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Environment

$80 Million Set Aside for Preserving Land Flowing into the Everglades

A horizon shot of the Everglades.
Wikimedia Commons

The federal government today announced a major expansion of a project to protect the headwaters of the Everglades. It relies on landowners voluntarily protecting their land.

The announcement today sets aside $80 million for farmers and ranchers who voluntarily conserve wetlands around the Kissimmee River basin in Central Florida. It should protect about 23,000 acres of wetlands that feed into the "River of Grass."

U.S. Department of Agriculture Secretary Tom Vilsack announced the funding at The Nature Conservancy’s Disney Wilderness Preserve, near Orlando.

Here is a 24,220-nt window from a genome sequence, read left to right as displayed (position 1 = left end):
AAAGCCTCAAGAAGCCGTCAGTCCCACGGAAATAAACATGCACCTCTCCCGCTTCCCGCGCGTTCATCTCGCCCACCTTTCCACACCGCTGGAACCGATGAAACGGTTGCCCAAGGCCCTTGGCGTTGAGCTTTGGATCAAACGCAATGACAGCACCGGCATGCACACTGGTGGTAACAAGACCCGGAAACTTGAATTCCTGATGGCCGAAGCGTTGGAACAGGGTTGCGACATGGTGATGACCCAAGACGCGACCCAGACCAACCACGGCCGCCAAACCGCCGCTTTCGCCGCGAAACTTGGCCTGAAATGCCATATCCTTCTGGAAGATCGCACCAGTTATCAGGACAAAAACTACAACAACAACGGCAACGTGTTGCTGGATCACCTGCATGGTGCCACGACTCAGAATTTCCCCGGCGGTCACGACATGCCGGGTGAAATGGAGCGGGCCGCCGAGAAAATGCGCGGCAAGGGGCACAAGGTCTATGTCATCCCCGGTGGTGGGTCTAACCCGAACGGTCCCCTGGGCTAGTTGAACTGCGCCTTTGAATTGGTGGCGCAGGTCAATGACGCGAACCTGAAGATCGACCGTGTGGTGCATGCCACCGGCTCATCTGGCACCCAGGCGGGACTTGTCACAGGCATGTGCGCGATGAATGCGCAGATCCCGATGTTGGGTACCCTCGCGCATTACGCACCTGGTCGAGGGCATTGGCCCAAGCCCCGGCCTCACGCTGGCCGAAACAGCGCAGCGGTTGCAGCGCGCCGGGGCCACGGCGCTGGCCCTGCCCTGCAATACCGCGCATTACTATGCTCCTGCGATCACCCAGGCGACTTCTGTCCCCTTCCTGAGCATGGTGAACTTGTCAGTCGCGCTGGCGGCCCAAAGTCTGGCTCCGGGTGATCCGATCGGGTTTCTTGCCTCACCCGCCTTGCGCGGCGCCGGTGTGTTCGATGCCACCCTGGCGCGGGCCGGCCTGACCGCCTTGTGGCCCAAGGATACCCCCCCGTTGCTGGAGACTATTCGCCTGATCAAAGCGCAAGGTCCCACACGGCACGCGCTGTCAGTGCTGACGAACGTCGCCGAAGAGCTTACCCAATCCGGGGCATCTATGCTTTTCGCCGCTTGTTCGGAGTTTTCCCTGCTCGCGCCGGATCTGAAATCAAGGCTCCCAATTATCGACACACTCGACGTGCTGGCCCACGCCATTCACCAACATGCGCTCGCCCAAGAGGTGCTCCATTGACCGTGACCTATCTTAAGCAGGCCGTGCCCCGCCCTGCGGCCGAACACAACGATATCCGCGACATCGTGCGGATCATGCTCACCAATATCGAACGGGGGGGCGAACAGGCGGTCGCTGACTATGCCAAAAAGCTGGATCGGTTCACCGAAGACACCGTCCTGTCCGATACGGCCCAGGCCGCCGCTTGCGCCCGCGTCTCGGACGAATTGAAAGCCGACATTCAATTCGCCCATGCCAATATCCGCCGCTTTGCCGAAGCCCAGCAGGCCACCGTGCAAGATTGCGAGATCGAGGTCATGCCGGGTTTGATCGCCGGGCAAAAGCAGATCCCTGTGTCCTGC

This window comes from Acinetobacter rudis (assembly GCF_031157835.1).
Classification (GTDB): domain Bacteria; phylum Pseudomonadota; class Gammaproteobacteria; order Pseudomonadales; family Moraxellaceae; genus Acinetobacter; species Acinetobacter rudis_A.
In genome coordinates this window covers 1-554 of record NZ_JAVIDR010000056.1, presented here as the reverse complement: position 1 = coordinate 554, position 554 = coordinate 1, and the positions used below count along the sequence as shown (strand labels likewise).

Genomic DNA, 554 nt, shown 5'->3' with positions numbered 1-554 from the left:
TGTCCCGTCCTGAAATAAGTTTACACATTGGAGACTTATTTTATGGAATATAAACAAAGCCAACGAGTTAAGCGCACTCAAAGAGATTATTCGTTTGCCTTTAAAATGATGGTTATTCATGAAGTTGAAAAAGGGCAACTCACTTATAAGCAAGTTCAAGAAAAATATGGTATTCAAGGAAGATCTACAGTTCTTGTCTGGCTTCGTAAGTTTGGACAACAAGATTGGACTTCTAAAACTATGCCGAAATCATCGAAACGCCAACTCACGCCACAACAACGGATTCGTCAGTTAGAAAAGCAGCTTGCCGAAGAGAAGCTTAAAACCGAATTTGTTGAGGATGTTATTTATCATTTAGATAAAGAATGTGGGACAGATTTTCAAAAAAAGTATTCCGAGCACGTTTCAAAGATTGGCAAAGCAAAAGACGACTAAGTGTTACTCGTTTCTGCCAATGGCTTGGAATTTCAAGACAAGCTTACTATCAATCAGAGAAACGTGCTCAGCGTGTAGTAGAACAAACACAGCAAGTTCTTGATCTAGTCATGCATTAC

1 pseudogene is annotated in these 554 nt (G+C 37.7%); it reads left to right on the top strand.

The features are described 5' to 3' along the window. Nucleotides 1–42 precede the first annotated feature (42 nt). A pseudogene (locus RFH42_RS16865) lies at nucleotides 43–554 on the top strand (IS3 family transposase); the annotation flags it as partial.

"It basically allows us to do a better job of conserving the Everglades, avoiding development, allowing the Everglades to do what it naturally does - which is to filter and clean water,"  he says, "making sure that the quantity of the water is appropriate, that we aren't faced with getting too much or too little at the appropriate times."

The use of conservation easements is being used more frequently by cash-strapped governments as a way to protect sensitive lands without having to purchase the land outright.